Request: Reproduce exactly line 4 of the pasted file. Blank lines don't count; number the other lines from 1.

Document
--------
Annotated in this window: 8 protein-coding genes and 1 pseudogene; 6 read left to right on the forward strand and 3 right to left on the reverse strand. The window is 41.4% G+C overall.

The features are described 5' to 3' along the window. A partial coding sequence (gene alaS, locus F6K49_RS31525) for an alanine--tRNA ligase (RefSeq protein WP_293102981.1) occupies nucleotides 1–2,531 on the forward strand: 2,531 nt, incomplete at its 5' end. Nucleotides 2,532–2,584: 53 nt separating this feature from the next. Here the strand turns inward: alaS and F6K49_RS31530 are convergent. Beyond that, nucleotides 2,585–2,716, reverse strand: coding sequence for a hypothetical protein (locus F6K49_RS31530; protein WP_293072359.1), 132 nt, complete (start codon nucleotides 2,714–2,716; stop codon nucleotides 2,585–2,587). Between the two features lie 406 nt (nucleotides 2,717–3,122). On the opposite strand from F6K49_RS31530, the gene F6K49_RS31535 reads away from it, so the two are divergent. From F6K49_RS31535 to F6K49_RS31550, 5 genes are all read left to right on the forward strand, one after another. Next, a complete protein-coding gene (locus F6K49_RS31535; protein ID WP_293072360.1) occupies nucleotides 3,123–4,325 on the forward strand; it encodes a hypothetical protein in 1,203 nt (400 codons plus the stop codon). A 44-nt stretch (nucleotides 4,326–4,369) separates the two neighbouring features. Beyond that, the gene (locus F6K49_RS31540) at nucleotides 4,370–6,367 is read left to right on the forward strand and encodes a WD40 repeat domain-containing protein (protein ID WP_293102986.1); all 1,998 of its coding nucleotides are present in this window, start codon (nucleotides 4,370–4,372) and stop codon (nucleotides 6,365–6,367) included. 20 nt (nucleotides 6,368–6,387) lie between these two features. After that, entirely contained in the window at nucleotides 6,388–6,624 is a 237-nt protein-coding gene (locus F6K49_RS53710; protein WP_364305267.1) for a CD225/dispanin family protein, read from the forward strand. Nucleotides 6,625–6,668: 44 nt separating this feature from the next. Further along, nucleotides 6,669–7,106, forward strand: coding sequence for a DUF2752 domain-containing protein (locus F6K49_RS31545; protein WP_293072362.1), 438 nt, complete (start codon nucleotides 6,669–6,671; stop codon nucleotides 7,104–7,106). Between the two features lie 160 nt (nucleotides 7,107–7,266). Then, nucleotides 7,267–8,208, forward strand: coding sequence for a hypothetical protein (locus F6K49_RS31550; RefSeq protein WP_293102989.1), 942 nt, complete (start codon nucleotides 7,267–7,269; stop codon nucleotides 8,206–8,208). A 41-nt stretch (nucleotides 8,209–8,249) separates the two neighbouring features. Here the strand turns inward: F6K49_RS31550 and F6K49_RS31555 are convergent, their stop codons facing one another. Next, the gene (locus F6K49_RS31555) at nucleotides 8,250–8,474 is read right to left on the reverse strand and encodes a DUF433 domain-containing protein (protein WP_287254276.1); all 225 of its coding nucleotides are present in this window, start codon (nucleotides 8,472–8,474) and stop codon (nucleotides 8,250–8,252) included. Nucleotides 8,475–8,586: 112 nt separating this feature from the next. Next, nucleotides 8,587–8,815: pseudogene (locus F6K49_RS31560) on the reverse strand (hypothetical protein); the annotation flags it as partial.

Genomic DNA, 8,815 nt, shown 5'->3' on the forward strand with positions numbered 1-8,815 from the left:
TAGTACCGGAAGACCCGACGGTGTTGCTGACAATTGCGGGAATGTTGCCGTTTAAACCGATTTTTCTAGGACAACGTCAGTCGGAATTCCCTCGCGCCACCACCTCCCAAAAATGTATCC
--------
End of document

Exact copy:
TAGTACCGGAAGACCCGACGGTGTTGCTGACAATTGCGGGAATGTTGCCGTTTAAACCGATTTTTCTAGGACAACGTCAGTCGGAATTCCCTCGCGCCACCACCTCCCAAAAATGTATCC